January 6, 2011 | 10:59am
Newport Beach Police Department detectives slapped handcuffs on the couple and hauled them to jail after the Orange County district attorney's office filed criminal charges against them for illegally squatting in a $2.6 million, ocean-view Newport Coast home.
During an interview for my article, the Duncans admitted they'd entered the house at 10 Hidden Pass--not far from the estate of Los Angeles Lakers star Kobe Bryant--changed the locks and put the utilities in their names, even though they did not own the property or have the owner's consent.
Squatters have taken over houses throughout less affluent areas of Orange County in dismal economic times, but invading a home in an exclusive, gated community with views of the Pacific Ocean seems to be a relatively new trend.
You can bet actual property owners in the Newport Coast neighborhood weren't pleased.
Yet the Duncans confidently told me they were immune to both civil and criminal liability because the house, which was heading to foreclosure, had been unoccupied.
They said squatting implied something unethical or illegal, and they insisted they'd done nothing wrong.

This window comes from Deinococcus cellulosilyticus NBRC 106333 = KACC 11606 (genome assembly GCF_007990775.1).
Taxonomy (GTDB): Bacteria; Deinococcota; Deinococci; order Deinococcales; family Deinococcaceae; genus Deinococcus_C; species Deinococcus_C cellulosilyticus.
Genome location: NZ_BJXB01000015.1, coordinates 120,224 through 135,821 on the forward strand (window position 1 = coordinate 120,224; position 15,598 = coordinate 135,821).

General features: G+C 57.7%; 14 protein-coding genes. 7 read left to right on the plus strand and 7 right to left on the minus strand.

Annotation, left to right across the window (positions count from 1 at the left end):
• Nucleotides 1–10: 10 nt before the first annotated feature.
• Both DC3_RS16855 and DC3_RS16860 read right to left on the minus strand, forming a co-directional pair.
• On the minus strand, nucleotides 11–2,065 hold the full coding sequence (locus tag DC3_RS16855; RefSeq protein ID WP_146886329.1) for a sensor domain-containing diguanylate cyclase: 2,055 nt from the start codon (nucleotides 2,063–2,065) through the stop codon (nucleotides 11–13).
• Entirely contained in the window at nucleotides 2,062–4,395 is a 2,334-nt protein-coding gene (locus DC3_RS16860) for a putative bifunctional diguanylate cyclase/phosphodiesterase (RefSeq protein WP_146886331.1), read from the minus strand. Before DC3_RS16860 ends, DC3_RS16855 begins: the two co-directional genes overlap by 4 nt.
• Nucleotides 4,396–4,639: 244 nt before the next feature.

Obviously, detectives at the Newport Beach Police Department and Senior Deputy District Attorney Peter Pierce, who is handling the case in the DA's Major Fraud unit, think differently. They say the couple concocted a fake lease for the property as a way to dupe law enforcement into inaction.
But the scheme didn't work; the Duncans now face two felony charges each--second-degree burglary and conspiracy--and misdemeanor charges of trespassing.
They were booked into Orange County Jail this afternoon and must each pay $25,000 in bail to leave confinement.
If convicted, the Duncans face a maximum punishment of three years in a California prison, according to Farrah Emami, spokeswoman for the DA's office.
The Duncans, who took over the Newport Coast property in mid-September and refused to leave, had used Kelly Scott Johnson, a Newport Beach lawyer, to threaten a lawsuit against homeowners'-association officials because they declined to grant the couple gate entrance and exit privileges.
Without being able to use the main gate, which is manned 24 hours per day, Chris Duncan told me, he and his wife were "prisoners in our own home."
Local law enforcement has made it clear with today's action that squatters can't be so arrogant in the future.
--R. Scott Moxley / OC Weekly